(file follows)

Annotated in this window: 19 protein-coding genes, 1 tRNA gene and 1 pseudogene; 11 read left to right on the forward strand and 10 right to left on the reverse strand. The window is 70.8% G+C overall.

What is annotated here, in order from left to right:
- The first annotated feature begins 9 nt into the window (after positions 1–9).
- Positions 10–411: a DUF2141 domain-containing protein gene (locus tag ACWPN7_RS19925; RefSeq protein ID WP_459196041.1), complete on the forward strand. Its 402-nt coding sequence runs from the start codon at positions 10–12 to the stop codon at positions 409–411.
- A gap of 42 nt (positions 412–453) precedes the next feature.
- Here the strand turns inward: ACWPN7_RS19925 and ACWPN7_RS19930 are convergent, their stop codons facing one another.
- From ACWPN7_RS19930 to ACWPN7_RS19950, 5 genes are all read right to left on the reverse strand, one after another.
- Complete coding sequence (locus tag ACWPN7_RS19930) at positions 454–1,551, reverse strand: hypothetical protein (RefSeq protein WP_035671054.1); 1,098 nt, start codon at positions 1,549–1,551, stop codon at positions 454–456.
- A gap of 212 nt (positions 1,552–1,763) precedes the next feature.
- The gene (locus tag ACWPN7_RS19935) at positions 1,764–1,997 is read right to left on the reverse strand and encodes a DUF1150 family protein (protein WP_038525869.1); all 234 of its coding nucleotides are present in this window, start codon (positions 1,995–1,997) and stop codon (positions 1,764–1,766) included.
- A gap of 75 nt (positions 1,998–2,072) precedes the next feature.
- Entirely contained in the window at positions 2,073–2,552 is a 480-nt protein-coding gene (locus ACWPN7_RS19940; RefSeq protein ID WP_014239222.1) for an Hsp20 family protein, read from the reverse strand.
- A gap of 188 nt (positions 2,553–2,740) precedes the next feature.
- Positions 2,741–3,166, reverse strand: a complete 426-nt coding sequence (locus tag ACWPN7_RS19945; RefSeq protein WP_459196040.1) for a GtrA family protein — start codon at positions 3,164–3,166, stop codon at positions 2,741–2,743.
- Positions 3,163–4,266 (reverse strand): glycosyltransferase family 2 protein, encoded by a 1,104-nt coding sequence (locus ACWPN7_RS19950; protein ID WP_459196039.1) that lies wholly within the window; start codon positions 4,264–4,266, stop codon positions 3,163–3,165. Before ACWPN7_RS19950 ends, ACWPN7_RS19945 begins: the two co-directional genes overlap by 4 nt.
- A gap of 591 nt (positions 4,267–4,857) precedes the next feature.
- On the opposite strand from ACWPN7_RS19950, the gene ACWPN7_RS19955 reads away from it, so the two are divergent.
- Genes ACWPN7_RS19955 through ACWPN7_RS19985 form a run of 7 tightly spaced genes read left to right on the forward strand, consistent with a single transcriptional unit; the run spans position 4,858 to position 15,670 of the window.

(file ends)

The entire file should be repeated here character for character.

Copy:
Annotated in this window: 19 protein-coding genes, 1 tRNA gene and 1 pseudogene; 11 read left to right on the forward strand and 10 right to left on the reverse strand. The window is 70.8% G+C overall.

What is annotated here, in order from left to right:
- The first annotated feature begins 9 nt into the window (after positions 1–9).
- Positions 10–411: a DUF2141 domain-containing protein gene (locus tag ACWPN7_RS19925; RefSeq protein ID WP_459196041.1), complete on the forward strand. Its 402-nt coding sequence runs from the start codon at positions 10–12 to the stop codon at positions 409–411.
- A gap of 42 nt (positions 412–453) precedes the next feature.
- Here the strand turns inward: ACWPN7_RS19925 and ACWPN7_RS19930 are convergent, their stop codons facing one another.
- From ACWPN7_RS19930 to ACWPN7_RS19950, 5 genes are all read right to left on the reverse strand, one after another.
- Complete coding sequence (locus tag ACWPN7_RS19930) at positions 454–1,551, reverse strand: hypothetical protein (RefSeq protein WP_035671054.1); 1,098 nt, start codon at positions 1,549–1,551, stop codon at positions 454–456.
- A gap of 212 nt (positions 1,552–1,763) precedes the next feature.
- The gene (locus tag ACWPN7_RS19935) at positions 1,764–1,997 is read right to left on the reverse strand and encodes a DUF1150 family protein (protein WP_038525869.1); all 234 of its coding nucleotides are present in this window, start codon (positions 1,995–1,997) and stop codon (positions 1,764–1,766) included.
- A gap of 75 nt (positions 1,998–2,072) precedes the next feature.
- Entirely contained in the window at positions 2,073–2,552 is a 480-nt protein-coding gene (locus ACWPN7_RS19940; RefSeq protein ID WP_014239222.1) for an Hsp20 family protein, read from the reverse strand.
- A gap of 188 nt (positions 2,553–2,740) precedes the next feature.
- Positions 2,741–3,166, reverse strand: a complete 426-nt coding sequence (locus tag ACWPN7_RS19945; RefSeq protein WP_459196040.1) for a GtrA family protein — start codon at positions 3,164–3,166, stop codon at positions 2,741–2,743.
- Positions 3,163–4,266 (reverse strand): glycosyltransferase family 2 protein, encoded by a 1,104-nt coding sequence (locus ACWPN7_RS19950; protein ID WP_459196039.1) that lies wholly within the window; start codon positions 4,264–4,266, stop codon positions 3,163–3,165. Before ACWPN7_RS19950 ends, ACWPN7_RS19945 begins: the two co-directional genes overlap by 4 nt.
- A gap of 591 nt (positions 4,267–4,857) precedes the next feature.
- On the opposite strand from ACWPN7_RS19950, the gene ACWPN7_RS19955 reads away from it, so the two are divergent.
- Genes ACWPN7_RS19955 through ACWPN7_RS19985 form a run of 7 tightly spaced genes read left to right on the forward strand, consistent with a single transcriptional unit; the run spans position 4,858 to position 15,670 of the window.